Women’s History Month began as a week-long celebration in March of 1982. In 1987, following the petitioning of the National Women’s History Project, March was declared “Women’s History Month.” Since then, Presidents have issued a series of annual proclamations designating March as “Women’s History Month.” These proclamations celebrate the contributions of women to our nation and their achievements over the course of American history, in a variety of fields.

This month, the School District of Philadelphia celebrates and acknowledges the contributions women have made to our District, city, and nation.

Upcoming Events

Welcome to our Women’s History Month student digital art & performance gallery.


April 1-30

Arab American Heritage Month

This April the School District of Philadelphia celebrates Arab American Heritage Month. Honoring the rich contributions of the diverse population of Arab Americans, April has been recognized as Arab American Heritage Month since 2017.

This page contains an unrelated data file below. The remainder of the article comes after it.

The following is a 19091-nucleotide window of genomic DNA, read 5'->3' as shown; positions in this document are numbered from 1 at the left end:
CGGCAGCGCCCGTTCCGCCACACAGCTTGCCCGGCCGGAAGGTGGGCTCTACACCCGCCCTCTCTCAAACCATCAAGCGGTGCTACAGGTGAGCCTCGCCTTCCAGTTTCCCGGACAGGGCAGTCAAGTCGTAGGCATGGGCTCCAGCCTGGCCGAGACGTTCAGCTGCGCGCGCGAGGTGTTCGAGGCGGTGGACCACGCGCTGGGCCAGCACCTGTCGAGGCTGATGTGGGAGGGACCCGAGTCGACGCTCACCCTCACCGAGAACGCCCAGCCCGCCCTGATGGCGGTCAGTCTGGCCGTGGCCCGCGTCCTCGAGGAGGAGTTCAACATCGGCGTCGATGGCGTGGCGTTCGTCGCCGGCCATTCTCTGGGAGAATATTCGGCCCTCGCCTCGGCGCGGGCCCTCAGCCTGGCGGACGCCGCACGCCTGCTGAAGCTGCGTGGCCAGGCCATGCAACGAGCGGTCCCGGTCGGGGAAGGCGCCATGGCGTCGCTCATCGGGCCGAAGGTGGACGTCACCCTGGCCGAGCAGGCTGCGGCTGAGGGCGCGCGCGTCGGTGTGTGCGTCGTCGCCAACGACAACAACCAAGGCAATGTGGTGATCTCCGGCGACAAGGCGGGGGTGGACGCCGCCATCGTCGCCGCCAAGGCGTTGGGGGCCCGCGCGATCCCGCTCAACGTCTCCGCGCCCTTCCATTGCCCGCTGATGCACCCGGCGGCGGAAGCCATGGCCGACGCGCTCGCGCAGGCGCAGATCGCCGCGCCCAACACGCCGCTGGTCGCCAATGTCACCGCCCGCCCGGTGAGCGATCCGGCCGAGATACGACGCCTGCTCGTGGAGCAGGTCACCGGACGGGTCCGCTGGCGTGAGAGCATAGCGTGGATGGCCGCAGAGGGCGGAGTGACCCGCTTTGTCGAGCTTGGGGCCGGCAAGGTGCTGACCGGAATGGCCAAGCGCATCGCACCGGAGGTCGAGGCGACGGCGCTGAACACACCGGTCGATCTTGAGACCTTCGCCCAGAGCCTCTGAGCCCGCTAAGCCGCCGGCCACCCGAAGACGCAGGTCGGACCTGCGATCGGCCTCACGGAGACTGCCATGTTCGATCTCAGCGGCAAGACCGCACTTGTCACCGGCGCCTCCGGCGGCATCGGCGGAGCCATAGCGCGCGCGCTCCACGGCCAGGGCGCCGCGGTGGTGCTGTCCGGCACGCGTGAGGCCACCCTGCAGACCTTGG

An estimated 3.7 million Americans have Arab roots, according to the Arab American Institute, with ancestries traced to 22 countries in the Middle East and North Africa, including Lebanon, Syria, Egypt, Palestine, Morocco, Iraq, Jordan, Yemen, Bahrain, Tunisia, Algeria, Sudan, Qatar, Saudi Arabia, United Arab Emirates and others.

In a letter to the Arab America and the Arab American Foundation, President Biden wrote, “Diversity is one of our greatest strengths, and it is essential that we continue celebrating, promoting, and educating others about the myriad ways that the Arab people have advanced human civilization and contributed to the well-being of our nation.”

Upcoming Events

April 1-30

Diversity Month